Still surprising to me, that the condition must appear at the end of the indexing expression.

That does also imply that

subject to dis2 {i in Jobs, k in machine: k >1, j in Jobs: j <> i}: x[i,k] + x[i,k] = 0

does not work or am I missing something? Is there another workaround?

Moreover, if you would like to define variables x_i,j,k and j <= i that does not work, because in the definition of the variables you are not free to shuffle the indices around. You can only use x_i,k,j and j <= i (now the condition is at the end again), but this might be counter-intuitive if e.g. (i,j) are the edges of a graph or something similar…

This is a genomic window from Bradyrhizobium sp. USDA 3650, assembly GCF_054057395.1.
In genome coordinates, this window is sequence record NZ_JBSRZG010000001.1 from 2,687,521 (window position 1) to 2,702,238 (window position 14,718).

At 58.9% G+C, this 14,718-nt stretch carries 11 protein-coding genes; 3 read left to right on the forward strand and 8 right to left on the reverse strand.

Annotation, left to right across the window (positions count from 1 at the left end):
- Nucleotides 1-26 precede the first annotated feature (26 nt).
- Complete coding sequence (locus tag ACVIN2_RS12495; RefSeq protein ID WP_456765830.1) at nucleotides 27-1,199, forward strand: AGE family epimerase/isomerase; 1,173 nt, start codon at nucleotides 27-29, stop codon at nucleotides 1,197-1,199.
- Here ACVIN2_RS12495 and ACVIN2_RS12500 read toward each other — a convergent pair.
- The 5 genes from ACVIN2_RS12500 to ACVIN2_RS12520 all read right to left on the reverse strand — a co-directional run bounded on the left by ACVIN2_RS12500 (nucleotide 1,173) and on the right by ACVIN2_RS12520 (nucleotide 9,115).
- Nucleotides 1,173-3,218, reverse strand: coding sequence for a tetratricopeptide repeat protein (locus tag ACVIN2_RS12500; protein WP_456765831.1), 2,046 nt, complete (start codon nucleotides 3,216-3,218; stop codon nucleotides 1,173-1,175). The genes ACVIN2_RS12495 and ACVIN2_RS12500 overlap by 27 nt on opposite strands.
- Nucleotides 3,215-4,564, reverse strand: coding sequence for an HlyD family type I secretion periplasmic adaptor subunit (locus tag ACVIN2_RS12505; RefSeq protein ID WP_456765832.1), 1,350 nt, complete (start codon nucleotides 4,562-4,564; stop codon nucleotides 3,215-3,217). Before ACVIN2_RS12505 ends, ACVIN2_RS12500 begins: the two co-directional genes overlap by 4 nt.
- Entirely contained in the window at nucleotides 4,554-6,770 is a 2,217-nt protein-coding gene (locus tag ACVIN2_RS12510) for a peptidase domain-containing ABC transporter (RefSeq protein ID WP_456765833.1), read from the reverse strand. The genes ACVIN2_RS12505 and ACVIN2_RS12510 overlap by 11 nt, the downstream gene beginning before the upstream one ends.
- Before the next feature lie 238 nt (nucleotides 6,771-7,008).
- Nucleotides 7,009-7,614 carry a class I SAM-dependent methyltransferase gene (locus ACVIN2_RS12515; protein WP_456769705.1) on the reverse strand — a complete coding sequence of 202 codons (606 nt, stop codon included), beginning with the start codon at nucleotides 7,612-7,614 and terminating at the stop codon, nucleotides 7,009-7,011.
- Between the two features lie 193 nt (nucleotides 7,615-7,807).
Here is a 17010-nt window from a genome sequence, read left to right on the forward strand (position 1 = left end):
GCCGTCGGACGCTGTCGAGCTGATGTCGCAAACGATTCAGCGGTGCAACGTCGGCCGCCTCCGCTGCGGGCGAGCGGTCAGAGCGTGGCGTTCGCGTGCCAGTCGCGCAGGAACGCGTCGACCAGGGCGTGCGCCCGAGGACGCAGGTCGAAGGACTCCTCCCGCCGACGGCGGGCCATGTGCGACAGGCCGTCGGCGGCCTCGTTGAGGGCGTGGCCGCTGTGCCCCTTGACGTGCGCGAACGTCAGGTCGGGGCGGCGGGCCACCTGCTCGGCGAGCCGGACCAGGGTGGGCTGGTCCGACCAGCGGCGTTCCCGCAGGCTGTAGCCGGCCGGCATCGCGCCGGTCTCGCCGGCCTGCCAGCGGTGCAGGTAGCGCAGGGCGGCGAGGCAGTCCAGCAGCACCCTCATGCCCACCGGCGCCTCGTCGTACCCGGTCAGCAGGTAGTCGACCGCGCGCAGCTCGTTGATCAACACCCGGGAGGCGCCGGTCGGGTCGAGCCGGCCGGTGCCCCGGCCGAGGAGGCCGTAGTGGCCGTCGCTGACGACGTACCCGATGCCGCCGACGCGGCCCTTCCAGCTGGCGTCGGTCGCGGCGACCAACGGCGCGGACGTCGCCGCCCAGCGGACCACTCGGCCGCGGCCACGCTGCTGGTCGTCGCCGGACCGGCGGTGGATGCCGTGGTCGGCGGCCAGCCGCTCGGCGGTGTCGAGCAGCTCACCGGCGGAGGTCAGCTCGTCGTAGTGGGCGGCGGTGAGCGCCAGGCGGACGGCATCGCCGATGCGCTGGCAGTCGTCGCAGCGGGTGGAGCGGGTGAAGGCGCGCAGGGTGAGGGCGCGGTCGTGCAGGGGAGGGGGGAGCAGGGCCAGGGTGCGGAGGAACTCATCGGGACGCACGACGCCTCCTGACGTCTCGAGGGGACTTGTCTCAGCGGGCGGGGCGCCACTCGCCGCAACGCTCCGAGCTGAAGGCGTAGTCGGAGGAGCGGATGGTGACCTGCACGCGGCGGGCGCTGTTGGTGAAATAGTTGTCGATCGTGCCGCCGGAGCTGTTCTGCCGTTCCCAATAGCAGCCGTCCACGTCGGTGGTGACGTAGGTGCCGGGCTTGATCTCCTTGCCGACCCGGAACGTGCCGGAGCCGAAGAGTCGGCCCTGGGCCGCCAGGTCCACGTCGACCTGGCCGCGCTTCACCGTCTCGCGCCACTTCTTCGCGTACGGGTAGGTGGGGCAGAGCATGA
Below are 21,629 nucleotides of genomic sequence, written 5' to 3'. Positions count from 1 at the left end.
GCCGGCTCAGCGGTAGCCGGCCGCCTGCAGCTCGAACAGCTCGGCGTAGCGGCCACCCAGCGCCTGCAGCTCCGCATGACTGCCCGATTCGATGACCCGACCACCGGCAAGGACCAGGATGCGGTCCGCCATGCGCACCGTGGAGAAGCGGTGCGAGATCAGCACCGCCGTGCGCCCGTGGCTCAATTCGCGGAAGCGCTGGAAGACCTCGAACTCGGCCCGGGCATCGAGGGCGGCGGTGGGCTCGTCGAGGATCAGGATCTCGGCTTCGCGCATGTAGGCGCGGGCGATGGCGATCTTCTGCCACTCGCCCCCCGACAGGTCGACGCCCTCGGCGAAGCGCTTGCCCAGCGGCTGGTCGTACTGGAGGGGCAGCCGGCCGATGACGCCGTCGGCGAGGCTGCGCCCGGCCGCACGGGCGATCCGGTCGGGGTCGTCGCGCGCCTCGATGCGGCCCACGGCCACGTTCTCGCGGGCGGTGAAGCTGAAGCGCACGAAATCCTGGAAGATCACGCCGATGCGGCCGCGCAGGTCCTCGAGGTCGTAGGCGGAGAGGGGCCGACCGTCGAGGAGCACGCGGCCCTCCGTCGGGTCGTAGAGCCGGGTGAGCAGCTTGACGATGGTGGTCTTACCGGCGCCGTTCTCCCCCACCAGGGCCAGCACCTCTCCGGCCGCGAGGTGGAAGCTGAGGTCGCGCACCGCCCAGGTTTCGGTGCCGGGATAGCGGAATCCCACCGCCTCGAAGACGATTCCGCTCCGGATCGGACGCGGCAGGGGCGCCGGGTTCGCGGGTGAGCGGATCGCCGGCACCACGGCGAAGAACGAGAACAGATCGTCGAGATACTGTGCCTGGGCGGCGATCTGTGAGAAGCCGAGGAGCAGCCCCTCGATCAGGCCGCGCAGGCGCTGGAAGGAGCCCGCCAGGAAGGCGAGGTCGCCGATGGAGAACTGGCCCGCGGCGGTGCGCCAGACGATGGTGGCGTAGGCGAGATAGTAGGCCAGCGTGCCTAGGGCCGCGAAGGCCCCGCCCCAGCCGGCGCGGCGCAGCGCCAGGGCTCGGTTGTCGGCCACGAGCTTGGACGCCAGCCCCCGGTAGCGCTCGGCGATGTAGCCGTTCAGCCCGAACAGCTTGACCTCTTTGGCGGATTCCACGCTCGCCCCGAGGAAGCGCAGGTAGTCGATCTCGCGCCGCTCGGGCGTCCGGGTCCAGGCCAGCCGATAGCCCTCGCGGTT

The syntax is {indexing : condition}, so if you also want a restriction on k, you have to add it to the condition:

subject to constraint
{i in jobs, j in jobs, k in machines: j<>i and k>1}: x[i,k] + x[j,k] = 0;

Another way to write it, without any conditions, would be

set jobsneq = {i in jobs, j in jobs: j<>i};
subject to constraint
{(i,j) in jobsneq, k in machines diff {1}}: x[i,k] + x[j,k] = 0;

For 500 jobs and 50 machines, my laptop takes about 25 seconds either way to generate all 12,225,500 constraints. (The time only starts to increase dramatically when you run out of physical memory.)

I am not sure about your x[i,j,k] example. How would you ideally like to write the constraint in that case?